# Physics

posted by
**Jason**
.

A car traveling 56 km/h is 24 m from a barrier when the driver slams on the brakes. The car hits the barrier 2s later

a) what is the car's constant deceleration before the impact?

b)How fast is the car traveling at impact?

I don't get the impact parts...

I think you have to use one of these formulas:

v=v0+at

x-x0=v0t+1/2at^2

v^2-v0^2=2a(x-x0)

x-x0=(v0+v)/2 *t

x-x0=vt-1/2 at^2

But I'm not sure if these are correct...

The question unanswered here is does the car hit the barrier? The velocity at impact is not known, therefor the acceleration cannot be determined (as if the brakes did not stop it). Now if one assumes the car stopped just at the barrier, then the final velocity is zero, so you know acceleration...

Vf^2=Vo^2 + 2*accelertion*distance and you can solve for acceleration.

The question b) is really the question, and it is cannot be determined. We assumed Vf was zero in part a. Something is flawed about the construction of this question.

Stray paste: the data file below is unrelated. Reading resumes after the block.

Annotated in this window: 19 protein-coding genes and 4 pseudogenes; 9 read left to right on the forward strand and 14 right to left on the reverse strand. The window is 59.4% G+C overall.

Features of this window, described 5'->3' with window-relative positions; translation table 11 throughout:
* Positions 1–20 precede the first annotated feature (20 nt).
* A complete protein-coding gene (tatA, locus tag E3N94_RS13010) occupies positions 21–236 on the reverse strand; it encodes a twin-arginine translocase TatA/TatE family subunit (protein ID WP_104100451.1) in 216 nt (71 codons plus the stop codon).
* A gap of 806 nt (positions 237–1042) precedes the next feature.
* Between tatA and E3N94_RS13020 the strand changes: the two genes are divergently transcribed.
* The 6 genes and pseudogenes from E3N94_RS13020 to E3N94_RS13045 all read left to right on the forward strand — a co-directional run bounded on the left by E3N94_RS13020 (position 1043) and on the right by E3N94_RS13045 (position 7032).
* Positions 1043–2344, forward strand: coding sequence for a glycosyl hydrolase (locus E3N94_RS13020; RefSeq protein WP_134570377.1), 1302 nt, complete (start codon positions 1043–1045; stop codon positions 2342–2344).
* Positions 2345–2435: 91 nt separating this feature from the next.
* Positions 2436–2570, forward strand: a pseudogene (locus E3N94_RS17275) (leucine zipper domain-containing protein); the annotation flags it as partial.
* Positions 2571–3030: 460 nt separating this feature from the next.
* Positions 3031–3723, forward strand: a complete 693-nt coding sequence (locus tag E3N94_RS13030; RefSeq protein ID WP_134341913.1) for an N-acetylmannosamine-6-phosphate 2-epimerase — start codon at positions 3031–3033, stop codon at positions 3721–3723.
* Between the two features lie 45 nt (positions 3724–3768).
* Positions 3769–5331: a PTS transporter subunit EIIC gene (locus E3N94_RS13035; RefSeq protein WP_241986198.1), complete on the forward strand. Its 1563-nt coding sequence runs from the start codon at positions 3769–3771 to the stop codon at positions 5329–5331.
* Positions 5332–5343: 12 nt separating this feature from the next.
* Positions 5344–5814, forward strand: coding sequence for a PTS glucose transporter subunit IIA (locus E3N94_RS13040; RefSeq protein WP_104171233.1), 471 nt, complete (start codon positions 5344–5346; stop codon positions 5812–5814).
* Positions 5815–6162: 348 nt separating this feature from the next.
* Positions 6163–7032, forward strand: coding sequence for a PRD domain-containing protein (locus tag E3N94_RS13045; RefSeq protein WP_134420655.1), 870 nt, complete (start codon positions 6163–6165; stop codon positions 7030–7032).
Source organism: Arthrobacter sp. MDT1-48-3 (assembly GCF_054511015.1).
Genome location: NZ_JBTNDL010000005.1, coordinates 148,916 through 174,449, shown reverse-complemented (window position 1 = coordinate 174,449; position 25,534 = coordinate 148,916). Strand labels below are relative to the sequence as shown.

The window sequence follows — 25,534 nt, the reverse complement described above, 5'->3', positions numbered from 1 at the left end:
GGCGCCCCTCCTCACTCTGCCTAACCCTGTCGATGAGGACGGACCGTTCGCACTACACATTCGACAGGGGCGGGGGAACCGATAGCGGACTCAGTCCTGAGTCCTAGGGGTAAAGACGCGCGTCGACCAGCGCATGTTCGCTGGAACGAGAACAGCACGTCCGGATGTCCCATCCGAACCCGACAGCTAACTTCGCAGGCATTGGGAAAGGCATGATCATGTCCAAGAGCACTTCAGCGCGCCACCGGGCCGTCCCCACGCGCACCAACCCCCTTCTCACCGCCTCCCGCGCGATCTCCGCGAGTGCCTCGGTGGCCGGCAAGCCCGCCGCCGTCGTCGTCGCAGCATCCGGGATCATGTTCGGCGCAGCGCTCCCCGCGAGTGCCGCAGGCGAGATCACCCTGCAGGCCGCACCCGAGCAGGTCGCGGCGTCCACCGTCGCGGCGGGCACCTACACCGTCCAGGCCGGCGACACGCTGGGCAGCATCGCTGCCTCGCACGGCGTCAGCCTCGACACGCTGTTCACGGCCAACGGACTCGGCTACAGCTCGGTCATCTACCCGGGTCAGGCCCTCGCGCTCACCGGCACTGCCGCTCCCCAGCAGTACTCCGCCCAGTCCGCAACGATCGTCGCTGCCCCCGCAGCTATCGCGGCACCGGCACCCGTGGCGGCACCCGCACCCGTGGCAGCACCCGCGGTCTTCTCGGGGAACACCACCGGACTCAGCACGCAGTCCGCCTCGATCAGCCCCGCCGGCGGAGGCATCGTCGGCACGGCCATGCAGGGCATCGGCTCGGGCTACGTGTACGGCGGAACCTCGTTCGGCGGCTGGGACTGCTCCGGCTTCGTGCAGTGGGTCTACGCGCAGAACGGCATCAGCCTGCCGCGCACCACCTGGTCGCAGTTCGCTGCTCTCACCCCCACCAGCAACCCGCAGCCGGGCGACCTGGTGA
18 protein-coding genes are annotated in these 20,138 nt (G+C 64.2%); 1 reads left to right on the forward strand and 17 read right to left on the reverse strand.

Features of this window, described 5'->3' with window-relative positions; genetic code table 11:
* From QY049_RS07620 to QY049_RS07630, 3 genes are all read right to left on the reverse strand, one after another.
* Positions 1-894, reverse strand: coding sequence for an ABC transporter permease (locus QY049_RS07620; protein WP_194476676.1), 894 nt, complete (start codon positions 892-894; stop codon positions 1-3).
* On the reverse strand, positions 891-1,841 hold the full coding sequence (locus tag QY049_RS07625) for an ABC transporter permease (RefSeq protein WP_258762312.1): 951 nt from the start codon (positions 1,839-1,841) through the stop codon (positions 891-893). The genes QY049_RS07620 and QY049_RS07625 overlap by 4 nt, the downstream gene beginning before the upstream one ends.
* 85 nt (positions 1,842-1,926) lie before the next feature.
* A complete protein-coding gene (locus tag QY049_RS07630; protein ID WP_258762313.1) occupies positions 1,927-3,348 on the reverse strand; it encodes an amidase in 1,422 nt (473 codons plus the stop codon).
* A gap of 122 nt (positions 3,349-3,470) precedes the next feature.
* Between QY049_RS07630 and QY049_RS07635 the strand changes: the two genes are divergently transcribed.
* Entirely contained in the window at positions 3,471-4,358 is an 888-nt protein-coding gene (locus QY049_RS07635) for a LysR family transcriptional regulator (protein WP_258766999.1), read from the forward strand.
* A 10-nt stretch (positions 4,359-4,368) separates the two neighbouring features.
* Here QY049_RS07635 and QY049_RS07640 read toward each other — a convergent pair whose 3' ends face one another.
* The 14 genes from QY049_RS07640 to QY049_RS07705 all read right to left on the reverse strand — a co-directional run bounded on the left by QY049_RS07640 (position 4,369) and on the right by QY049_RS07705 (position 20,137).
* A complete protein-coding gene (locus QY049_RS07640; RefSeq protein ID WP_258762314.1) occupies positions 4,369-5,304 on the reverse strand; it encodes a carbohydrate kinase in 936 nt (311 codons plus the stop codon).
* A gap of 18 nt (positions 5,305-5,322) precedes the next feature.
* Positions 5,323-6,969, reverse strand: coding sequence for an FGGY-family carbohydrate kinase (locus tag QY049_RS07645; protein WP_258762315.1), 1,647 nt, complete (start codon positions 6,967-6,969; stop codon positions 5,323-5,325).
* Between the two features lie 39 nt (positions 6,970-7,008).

Look at the formula x-x0=(v0+v)/2 *t

Let x0=0 and x=24m and and t=2sec so

2*24m/2sec=v0+v or 24m/s=56m/s + v so v=-32m/s I'm really not sure if this makes sense here. If so, then

(v-v_0)/t=average deceleration so (-32-56)/2 = -88/2 =-44m/s^2

Be sure to check that I use the formula correctly. See if there's an example in your book like this.

If we use this formula x-x0=v0t+1/2at^2 then

24m=56m/s *2sec + (1/2)a(2sec)^2 so

2(24m-112m)/4sec^2=-44m/sec^2=a which agrees with the first result

If we use v=at+v0 with a=-44m/sec^2 and t=2sec, v0=56m/s then

v=-88m/s+56m/s=-32m/s

It seems to agree also, but I'm not sure about the negative velocity.

Hopefully this helps...